Criminal Justice Department confronts domestic violence issue through month-long campaign

Devin Hardner, Contributing writer

October was Domestic Violence Awareness Month and Mercyhurst students and faculty showed their support with a passive campaign by the Criminal Justice Department.

Maria Garase, Ph.D., criminal justice associate professor and department chair, said the campus campaign emerged from her Women and Crime class, where the issue of women who are victims of domestic violence is discussed, along with the responses of the public.

“The goal was to raise awareness that domestic violence occurs, to give information how to identify domestic violence and to address that it affects all segments of the population,” Garase said. She noted that although women are primarily victims of domestic abuse, men can also be victims.

Domestic violence exists among all socioeconomic statuses, ages, races, ethnicities and sexual orientations.

Garase, who is also a member of the Bystander Intervention Committee, said the campaigners conversed with the Mercyhurst Counseling Center, as well as SafeNet in order to include validated information for victims.

“We didn’t want to just present statistics but rather we wanted to present some examples of verbal and behavioral cues in a relationship that may lead to domestic violence. We noted resources for individuals who read the signs and may identify or recognize these activities in their own relationships,” Garase said.

Along with the Counseling Center, SafeNet and the Bystander Committee, the Criminal Justice Department also worked with the Step Up program. President Victor was asked to speak on the issue by the Bystander Committee and he responded with a campus-wide video.

In his video, President Michael Victor explained how the Step Up program functions and its importance in ending domestic violence on campus. The program encourages everyone to take charge in a problematic situation and try to help.

“Be the one who looks out for others, especially those who are most vulnerable, and who is not afraid to confront or report abusive behavior,” Victor said.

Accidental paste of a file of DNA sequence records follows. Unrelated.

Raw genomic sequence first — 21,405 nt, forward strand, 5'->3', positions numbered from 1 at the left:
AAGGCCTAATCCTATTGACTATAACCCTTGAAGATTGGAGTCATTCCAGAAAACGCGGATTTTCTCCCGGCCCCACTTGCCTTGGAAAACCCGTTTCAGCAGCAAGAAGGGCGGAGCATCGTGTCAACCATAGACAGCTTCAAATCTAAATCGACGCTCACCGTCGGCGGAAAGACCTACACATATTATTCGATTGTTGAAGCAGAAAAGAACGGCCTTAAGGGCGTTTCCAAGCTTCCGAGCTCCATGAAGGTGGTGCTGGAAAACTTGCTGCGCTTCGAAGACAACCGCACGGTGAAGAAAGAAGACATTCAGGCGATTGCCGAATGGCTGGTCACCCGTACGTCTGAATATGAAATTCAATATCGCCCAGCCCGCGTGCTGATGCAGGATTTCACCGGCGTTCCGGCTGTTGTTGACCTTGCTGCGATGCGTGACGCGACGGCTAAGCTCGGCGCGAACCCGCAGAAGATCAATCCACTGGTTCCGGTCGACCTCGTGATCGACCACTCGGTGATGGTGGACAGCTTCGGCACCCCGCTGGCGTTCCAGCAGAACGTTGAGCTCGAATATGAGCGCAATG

When there is an altercation on campus, Police and Safety should be the first to be called. According to Chief Robert Kuhn, there is rarely domestic violence on campus, but it happens every day within the City of Erie.

“When two people who reside on campus get in a domestic dispute, we have ‘no contact’ orders, which prohibit the assaulter from contacting the victim. When there is a person from off-campus who threatens or harms an on-campus student, we have ‘no trespass’ orders, which prohibit the attacker from entering the campus,” Kuhn said.

Kuhn also mentioned the Student Outreach Committee, online tool anyone can use to submit an anonymous observation of a potentially dangerous situation. This can be used for any situation. It is not limited to domestic violence.

Aside from hanging informational flyers around campus including in women’s restroom stalls, Garase hosted a guest speaker in her Women and Crime class who was able to validate the campaign.

“Robyn Young, director of counseling services at SafeNet, discussed how to identify behavioral and verbal cues that indicate an unhealthy relationship and she also noted all of the services that SafeNet offers,” Garase said.

SafeNet has a Silent Witness Project, which is a traveling exhibit of life-size, wooden silhouettes that represent the victims that have been killed by a significant other. It puts a visual aspect on an otherwise invisible problem.

“There wasn’t a lot of direct feedback. However, anything that can raise awareness of this important issue is a step in the right direction. Domestic violence is seen as an invisible crime: it happens behind closed doors and is underreported,” Garase said. “If even one person saw the signs and sought assistance, then [the campaign] was a success.”